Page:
Ensuring staff are competent in their work is one of the fundamentals of any management system (see ISO 9001 6.2.1, ISO 14001, 4.4.2 and BS OHSAS 4.4.2) and of any successful business. So how do you ensure this happens?
Ideally it starts at the recruitment stage and there is a well designed job description or specification. Within that one would expect to see the essential skills required to carry out the job and the desirable skills that would enhance the candidates profile or be development opportunities for the successful candidate. During interview one can assess whether the candidate has the essential skills to ensure that they will be productive, and the willingness to gain the additional skills that will allow them to grow with the organisation. So that seems quite straightforward for those new to business or hiring additional staff.
What about those who have an established workforce but need to review the competence? Often we find that loyal staff have been with a business since the start without any formal development plan and in the main, they do great work, however, sometimes when it comes to junctions in the organisation’s growth it is unclear where they fit or what assistance they may need to do a fantastic job. An example is of a lady who started off as a receptionist, became the MD’s PA and then effectively carried out an “Operations Manager” role, scheduling production to meet the customers’ needs, ordering materials and organising most of the company. She was well rewarded and appreciated, but when the company was taken over, her role was unclear. She had many skills but most of them had been learnt on the job, so no formal training and no formal training certificates. The new people could not know her skills based on the information held on file.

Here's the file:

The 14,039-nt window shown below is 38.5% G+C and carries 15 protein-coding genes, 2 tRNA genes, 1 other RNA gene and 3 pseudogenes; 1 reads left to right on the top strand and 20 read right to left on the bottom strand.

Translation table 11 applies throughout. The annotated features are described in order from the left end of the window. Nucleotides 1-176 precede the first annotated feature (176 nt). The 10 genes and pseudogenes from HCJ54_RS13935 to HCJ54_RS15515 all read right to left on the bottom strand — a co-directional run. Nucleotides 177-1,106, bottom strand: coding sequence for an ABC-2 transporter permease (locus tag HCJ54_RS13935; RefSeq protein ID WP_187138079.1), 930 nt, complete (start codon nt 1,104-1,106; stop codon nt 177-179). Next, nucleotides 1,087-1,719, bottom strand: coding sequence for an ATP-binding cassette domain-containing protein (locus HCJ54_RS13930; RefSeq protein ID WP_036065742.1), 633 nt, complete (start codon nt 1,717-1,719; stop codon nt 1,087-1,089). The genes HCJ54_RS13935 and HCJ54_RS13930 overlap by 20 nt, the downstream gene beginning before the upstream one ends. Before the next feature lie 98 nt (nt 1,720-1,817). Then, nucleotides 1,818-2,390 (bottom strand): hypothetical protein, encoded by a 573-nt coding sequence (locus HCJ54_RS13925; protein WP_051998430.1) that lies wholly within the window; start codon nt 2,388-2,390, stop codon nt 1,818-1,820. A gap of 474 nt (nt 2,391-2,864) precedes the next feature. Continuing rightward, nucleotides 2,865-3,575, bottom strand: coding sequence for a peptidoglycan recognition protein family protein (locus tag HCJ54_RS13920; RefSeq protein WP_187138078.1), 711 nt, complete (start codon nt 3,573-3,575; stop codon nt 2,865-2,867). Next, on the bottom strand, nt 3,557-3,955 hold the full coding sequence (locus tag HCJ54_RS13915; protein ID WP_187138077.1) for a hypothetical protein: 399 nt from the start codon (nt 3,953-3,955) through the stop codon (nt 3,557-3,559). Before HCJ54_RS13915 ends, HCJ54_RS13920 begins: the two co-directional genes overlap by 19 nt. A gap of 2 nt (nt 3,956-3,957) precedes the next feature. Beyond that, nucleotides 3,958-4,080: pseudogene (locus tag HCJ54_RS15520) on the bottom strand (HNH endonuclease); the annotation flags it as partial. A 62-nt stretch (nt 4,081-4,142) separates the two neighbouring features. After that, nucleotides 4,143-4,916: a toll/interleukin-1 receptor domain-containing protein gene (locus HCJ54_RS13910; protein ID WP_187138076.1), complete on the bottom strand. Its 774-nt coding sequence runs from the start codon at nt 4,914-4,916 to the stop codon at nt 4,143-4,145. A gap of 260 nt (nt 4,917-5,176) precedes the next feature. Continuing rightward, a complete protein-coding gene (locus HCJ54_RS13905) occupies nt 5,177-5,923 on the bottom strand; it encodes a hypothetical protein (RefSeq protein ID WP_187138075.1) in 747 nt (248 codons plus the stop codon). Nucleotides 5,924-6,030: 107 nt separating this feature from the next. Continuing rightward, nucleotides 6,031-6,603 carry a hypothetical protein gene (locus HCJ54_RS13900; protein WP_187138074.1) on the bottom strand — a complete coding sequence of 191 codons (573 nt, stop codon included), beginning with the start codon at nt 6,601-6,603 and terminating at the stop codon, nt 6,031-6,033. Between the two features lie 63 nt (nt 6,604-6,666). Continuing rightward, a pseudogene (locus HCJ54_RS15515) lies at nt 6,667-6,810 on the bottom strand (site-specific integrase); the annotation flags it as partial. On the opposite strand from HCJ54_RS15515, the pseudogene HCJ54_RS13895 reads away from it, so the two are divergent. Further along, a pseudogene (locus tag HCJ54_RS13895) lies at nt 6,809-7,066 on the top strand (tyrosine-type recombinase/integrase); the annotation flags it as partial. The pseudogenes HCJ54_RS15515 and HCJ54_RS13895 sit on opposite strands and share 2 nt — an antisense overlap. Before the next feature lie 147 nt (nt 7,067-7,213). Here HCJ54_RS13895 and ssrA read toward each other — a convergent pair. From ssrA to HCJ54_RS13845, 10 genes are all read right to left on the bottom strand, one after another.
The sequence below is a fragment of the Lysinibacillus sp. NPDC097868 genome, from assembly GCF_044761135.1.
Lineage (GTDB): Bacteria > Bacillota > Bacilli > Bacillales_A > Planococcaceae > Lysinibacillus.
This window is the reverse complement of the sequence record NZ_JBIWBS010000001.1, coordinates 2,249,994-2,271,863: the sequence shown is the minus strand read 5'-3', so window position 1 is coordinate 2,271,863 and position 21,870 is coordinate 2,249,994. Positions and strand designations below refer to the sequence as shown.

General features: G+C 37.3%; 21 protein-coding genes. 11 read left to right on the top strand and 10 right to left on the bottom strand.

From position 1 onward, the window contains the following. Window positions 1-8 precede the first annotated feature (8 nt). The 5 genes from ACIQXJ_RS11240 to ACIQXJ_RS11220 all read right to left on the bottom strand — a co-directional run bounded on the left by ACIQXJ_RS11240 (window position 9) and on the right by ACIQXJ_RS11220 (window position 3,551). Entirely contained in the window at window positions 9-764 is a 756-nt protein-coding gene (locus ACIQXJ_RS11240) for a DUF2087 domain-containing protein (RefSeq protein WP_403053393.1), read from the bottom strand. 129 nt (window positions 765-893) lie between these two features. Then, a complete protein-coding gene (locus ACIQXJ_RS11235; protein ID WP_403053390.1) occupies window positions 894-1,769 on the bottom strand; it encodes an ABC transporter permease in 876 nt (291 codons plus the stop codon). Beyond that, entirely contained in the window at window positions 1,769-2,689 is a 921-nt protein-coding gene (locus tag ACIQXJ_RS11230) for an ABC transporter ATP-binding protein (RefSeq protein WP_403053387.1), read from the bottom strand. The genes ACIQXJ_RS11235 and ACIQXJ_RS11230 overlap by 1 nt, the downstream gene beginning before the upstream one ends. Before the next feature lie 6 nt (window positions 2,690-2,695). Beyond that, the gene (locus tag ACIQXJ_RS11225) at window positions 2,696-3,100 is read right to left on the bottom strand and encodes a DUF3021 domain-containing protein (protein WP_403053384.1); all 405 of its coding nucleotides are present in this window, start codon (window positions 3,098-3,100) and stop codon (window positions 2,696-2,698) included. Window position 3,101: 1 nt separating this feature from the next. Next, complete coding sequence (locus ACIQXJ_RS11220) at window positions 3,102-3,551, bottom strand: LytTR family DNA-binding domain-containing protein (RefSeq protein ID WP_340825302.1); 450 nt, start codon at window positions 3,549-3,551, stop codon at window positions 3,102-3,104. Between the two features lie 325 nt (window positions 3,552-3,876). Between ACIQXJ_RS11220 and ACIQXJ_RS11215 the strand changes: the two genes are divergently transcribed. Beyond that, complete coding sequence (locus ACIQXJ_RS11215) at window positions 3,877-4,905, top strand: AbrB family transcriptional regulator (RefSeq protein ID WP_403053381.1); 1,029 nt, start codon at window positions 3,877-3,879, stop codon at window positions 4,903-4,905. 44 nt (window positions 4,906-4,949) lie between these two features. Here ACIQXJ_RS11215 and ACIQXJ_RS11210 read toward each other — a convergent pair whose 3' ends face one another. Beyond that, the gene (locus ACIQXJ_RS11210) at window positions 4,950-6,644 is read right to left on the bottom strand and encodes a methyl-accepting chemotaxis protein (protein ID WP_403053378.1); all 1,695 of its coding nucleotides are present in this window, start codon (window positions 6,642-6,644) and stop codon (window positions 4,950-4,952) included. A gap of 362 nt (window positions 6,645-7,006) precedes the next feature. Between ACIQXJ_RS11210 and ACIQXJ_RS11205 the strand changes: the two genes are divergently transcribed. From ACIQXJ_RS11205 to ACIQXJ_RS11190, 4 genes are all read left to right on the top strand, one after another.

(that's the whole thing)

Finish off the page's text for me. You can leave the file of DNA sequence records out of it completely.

If the company had kept the records required by ISO 9001 6.2.2 e) then things might have been different. It requires the organisation to “maintain appropriate records of education, training, skills and experience”. Many companies do not maintain records of skills or experience as they feel it is very difficult to know what to write down and how. So what should they do?
Back to ISO 9001! It tells us that we need to “determine the necessary competence for personnel performing work affecting conformity to product requirements”, so the start is there. What is needed to get the job done? Now what is required is to find out whether the people in place meet the competence levels. The easiest way to do this is through an appraisal, staff development review or similar. Thus it is possible to compare what is required by what is in place already, and update the skills and experience within the records.
Staff development processes need not be difficult exercises, they can be as simple as a three or four question sheet and a conversation, for which both parties have prepared.
1. What have you done over the last period?
2. What have you learnt?
3. What do you contribute to the organisation?
4. What needs to change for you to contribute to its objectives successfully over the next period?
Use the information to update the records in terms of what has been learnt, and from the final question collect the training needs and determine how best to satisfy them, be it external or internal training. For Management Systems Training details contact Cath Macneil on 01236 879162.
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